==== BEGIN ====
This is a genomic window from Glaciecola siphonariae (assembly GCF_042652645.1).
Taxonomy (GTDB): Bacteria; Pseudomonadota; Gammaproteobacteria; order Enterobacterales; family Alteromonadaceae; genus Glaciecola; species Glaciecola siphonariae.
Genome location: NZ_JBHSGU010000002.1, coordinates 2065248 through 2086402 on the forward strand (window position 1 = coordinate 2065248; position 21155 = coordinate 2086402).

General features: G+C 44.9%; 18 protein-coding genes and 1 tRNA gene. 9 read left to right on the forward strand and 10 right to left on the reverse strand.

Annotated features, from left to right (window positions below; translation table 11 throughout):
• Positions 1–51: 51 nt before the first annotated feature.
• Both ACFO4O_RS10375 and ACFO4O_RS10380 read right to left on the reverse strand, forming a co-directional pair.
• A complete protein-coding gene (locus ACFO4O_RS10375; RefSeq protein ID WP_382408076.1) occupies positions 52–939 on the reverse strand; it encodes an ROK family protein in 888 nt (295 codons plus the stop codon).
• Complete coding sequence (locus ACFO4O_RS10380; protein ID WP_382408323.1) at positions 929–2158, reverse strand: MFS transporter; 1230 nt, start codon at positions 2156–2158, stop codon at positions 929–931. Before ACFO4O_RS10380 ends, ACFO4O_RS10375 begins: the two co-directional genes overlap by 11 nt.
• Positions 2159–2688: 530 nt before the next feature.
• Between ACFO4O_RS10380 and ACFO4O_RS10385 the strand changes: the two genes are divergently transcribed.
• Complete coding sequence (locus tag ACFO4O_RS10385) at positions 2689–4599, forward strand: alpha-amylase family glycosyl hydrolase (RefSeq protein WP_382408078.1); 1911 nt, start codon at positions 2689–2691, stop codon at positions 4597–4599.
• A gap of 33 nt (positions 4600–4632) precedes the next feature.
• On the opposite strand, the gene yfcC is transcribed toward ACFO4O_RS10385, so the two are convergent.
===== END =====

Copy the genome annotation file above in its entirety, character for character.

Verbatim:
This is a genomic window from Glaciecola siphonariae (assembly GCF_042652645.1).
Taxonomy (GTDB): Bacteria; Pseudomonadota; Gammaproteobacteria; order Enterobacterales; family Alteromonadaceae; genus Glaciecola; species Glaciecola siphonariae.
Genome location: NZ_JBHSGU010000002.1, coordinates 2065248 through 2086402 on the forward strand (window position 1 = coordinate 2065248; position 21155 = coordinate 2086402).

General features: G+C 44.9%; 18 protein-coding genes and 1 tRNA gene. 9 read left to right on the forward strand and 10 right to left on the reverse strand.

Annotated features, from left to right (window positions below; translation table 11 throughout):
• Positions 1–51: 51 nt before the first annotated feature.
• Both ACFO4O_RS10375 and ACFO4O_RS10380 read right to left on the reverse strand, forming a co-directional pair.
• A complete protein-coding gene (locus ACFO4O_RS10375; RefSeq protein ID WP_382408076.1) occupies positions 52–939 on the reverse strand; it encodes an ROK family protein in 888 nt (295 codons plus the stop codon).
• Complete coding sequence (locus ACFO4O_RS10380; protein ID WP_382408323.1) at positions 929–2158, reverse strand: MFS transporter; 1230 nt, start codon at positions 2156–2158, stop codon at positions 929–931. Before ACFO4O_RS10380 ends, ACFO4O_RS10375 begins: the two co-directional genes overlap by 11 nt.
• Positions 2159–2688: 530 nt before the next feature.
• Between ACFO4O_RS10380 and ACFO4O_RS10385 the strand changes: the two genes are divergently transcribed.
• Complete coding sequence (locus tag ACFO4O_RS10385) at positions 2689–4599, forward strand: alpha-amylase family glycosyl hydrolase (RefSeq protein WP_382408078.1); 1911 nt, start codon at positions 2689–2691, stop codon at positions 4597–4599.
• A gap of 33 nt (positions 4600–4632) precedes the next feature.
• On the opposite strand, the gene yfcC is transcribed toward ACFO4O_RS10385, so the two are convergent.